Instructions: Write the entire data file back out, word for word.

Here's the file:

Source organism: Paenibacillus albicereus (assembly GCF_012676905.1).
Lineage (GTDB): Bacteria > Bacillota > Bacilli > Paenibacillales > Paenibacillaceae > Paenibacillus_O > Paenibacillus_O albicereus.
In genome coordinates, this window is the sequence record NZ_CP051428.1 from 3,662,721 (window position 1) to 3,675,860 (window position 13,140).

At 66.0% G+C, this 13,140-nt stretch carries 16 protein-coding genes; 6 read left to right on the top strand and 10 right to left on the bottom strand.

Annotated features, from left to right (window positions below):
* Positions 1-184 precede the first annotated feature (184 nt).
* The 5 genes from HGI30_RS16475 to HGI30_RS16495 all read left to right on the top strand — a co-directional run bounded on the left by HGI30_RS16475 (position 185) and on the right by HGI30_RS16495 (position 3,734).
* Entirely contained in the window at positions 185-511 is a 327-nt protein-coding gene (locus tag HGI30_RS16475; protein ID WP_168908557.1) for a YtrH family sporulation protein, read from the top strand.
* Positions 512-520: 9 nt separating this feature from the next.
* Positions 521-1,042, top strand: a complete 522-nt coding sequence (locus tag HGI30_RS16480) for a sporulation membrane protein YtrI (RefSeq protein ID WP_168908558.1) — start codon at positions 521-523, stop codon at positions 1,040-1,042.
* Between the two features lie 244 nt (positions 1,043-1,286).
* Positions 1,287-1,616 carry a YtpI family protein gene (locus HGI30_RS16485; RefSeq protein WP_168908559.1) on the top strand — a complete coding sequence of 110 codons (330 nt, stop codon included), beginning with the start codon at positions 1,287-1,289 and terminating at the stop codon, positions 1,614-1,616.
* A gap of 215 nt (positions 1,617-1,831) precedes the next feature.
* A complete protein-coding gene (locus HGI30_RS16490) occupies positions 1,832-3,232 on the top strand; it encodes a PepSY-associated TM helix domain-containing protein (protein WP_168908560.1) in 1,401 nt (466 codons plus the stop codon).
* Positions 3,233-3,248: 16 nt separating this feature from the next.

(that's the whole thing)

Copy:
Source organism: Paenibacillus albicereus (assembly GCF_012676905.1).
Lineage (GTDB): Bacteria > Bacillota > Bacilli > Paenibacillales > Paenibacillaceae > Paenibacillus_O > Paenibacillus_O albicereus.
In genome coordinates, this window is the sequence record NZ_CP051428.1 from 3,662,721 (window position 1) to 3,675,860 (window position 13,140).

At 66.0% G+C, this 13,140-nt stretch carries 16 protein-coding genes; 6 read left to right on the top strand and 10 right to left on the bottom strand.

Annotated features, from left to right (window positions below):
* Positions 1-184 precede the first annotated feature (184 nt).
* The 5 genes from HGI30_RS16475 to HGI30_RS16495 all read left to right on the top strand — a co-directional run bounded on the left by HGI30_RS16475 (position 185) and on the right by HGI30_RS16495 (position 3,734).
* Entirely contained in the window at positions 185-511 is a 327-nt protein-coding gene (locus tag HGI30_RS16475; protein ID WP_168908557.1) for a YtrH family sporulation protein, read from the top strand.
* Positions 512-520: 9 nt separating this feature from the next.
* Positions 521-1,042, top strand: a complete 522-nt coding sequence (locus tag HGI30_RS16480) for a sporulation membrane protein YtrI (RefSeq protein ID WP_168908558.1) — start codon at positions 521-523, stop codon at positions 1,040-1,042.
* Between the two features lie 244 nt (positions 1,043-1,286).
* Positions 1,287-1,616 carry a YtpI family protein gene (locus HGI30_RS16485; RefSeq protein WP_168908559.1) on the top strand — a complete coding sequence of 110 codons (330 nt, stop codon included), beginning with the start codon at positions 1,287-1,289 and terminating at the stop codon, positions 1,614-1,616.
* A gap of 215 nt (positions 1,617-1,831) precedes the next feature.
* A complete protein-coding gene (locus HGI30_RS16490) occupies positions 1,832-3,232 on the top strand; it encodes a PepSY-associated TM helix domain-containing protein (protein WP_168908560.1) in 1,401 nt (466 codons plus the stop codon).
* Positions 3,233-3,248: 16 nt separating this feature from the next.